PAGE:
Another tie-in sees Jason tied to the Evil Dead franchise and the infamous Necronomicon. The plot of Jason Goes to Hell sees our irrepressible killer destroyed in the opening sequence, his spirit then transferred from body to body via ‘Hellbaby’, a physical manifestation of Jason’s demonic soul. That soul takes the form of a worm-like parasite, one which holds more than a passing resemblance to that featured in Jack Sholder’s comical sci-fi horror The Hidden, a fact that was quickly shrugged off as coincidental by the director.
In a 2017 interview with Horror Geek Life, Marcus explained, “[Pamela Voorhees] makes a deal with the devil by reading from the Necronomicon to bring back her son. This is why Jason isn’t Jason. He’s Jason plus The Evil Dead, and now I can believe that he can go from a little boy that lives in a lake, to a full grown man in a couple of months, to Zombie Jason, to never being able to kill this guy.” According to Marcus, Sam Raimi loved the idea, but due to legal reasons he couldn’t develop the concept as much as he wanted, and the Necronomicon was slipped in as an Easter egg of the more implied variety.
It seems that Marcus’s heart was in the right place, so how does the movie fare? The answer is not too well. The basic plot is that Jason needs to possess the body of one of his three remaining relatives in order to resurrect his physical form, an increasingly convoluted idea that quickly becomes incoherent as the screenplay struggles to explain Jason’s newfound mythology. It is also completely lacking in suspense, which is nothing new for a franchise that had relied on cynical gimmicks for years, but without Jason at the helm it’s nigh-on unbearable at times.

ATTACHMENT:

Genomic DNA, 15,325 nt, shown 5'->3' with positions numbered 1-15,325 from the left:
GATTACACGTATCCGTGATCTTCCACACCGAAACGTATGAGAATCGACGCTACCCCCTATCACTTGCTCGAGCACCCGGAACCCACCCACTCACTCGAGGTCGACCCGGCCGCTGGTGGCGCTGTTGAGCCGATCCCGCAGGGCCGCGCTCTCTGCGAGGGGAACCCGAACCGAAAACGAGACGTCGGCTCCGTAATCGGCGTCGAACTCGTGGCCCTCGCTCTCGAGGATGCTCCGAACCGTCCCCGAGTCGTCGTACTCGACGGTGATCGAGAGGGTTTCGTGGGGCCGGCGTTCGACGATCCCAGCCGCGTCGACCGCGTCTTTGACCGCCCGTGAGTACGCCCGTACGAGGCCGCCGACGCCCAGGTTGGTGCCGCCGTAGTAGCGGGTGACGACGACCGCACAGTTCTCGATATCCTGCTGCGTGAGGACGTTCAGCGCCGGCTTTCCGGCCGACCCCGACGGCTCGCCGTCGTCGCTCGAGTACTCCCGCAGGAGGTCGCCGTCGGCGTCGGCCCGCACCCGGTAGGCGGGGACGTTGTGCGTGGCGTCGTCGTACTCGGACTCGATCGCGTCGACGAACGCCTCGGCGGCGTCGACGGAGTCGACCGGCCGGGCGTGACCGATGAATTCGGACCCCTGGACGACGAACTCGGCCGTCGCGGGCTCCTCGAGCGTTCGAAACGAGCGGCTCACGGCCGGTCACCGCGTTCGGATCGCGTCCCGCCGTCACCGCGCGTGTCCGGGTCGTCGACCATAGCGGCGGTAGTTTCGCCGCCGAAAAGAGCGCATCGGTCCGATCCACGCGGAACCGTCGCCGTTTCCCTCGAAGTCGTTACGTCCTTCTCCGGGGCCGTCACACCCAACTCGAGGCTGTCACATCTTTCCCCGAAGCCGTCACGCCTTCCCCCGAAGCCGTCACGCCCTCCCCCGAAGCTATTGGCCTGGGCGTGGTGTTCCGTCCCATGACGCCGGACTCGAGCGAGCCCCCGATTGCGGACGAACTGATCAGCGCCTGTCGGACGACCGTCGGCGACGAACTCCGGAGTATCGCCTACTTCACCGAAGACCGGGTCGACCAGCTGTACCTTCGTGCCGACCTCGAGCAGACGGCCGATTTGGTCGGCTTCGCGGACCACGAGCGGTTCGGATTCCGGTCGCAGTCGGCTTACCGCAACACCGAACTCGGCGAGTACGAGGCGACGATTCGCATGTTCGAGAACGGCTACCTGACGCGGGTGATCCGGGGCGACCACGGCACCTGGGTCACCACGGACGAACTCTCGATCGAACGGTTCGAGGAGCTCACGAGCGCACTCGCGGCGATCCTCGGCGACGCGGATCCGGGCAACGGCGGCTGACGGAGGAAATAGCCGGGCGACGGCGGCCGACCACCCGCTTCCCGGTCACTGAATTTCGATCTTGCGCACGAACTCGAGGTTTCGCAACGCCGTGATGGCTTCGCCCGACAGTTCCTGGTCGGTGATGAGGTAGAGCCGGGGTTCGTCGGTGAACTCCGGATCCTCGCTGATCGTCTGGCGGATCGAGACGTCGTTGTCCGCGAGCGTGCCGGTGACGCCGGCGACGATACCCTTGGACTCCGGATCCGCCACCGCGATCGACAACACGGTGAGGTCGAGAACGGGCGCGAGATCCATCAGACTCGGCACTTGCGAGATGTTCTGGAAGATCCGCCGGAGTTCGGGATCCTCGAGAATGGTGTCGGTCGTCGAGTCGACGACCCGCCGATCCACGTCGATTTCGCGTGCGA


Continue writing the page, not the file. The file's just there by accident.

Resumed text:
On the plus side for Voorhees fans — if you can look past the fact that he is barely in the movie — Jason Goes to Hell features a record-equalling body count of 22, ironically sharing that title with A New Beginning. It also features arguably the finest special effects in the entire series thanks to Al Magliochetti and the wonderful maestros at KNB EFX, who were also responsible for such visual banquets as Scott Spiegel’s supermarket splatterfest Intruder. There are so many exceptional kills in this movie it may have proven more of a hit with horror fans had it not centred around Jason, and despite its audacious and wholly misguided digressions, it can actually be a lot of fun. At a time when mainstream horror had grown decidedly tepid, Jason Goes to Hell raises the bar.
The ninth instalment in the series also gives us the wonderfully hammy Creighton Duke, a smooth-talking man of mystery who strolls upon the movie’s fictional town like Clint Eastwood’s Pale Rider. The Blues Brothers‘ Steven Williams is easily the best thing about Jason Goes to Hell, a bad ass bounty hunter with a very personal vendetta against Jason, at least according to his intended backstory, which had Duke lose a girlfriend to a boat that was capsized by Voorhees back at Camp Crystal Lake, turning him into the kind of obsessive expert who feels confident he can finally defeat Jason. Good luck with that.
Such omissions only add to the movie’s scattergun plotting and general illogicality. Marcus was an exceedingly young director and it shows. From a technical standpoint he offers much promise, but a surer hand was needed to rein in the action and stop the movie from careening so far wide of the tried-and-tested Friday formula. Sometimes the film feels like it has been directed by an over-zealous adolescent with a wildly overactive imagination, leaving an oddball collection of figurines strewn across the living room floor. Kudos for possessing such cavalier sensibilities. The movie is brave and wildly conceived. Unfortunately, this proves more of a hindrance than anything.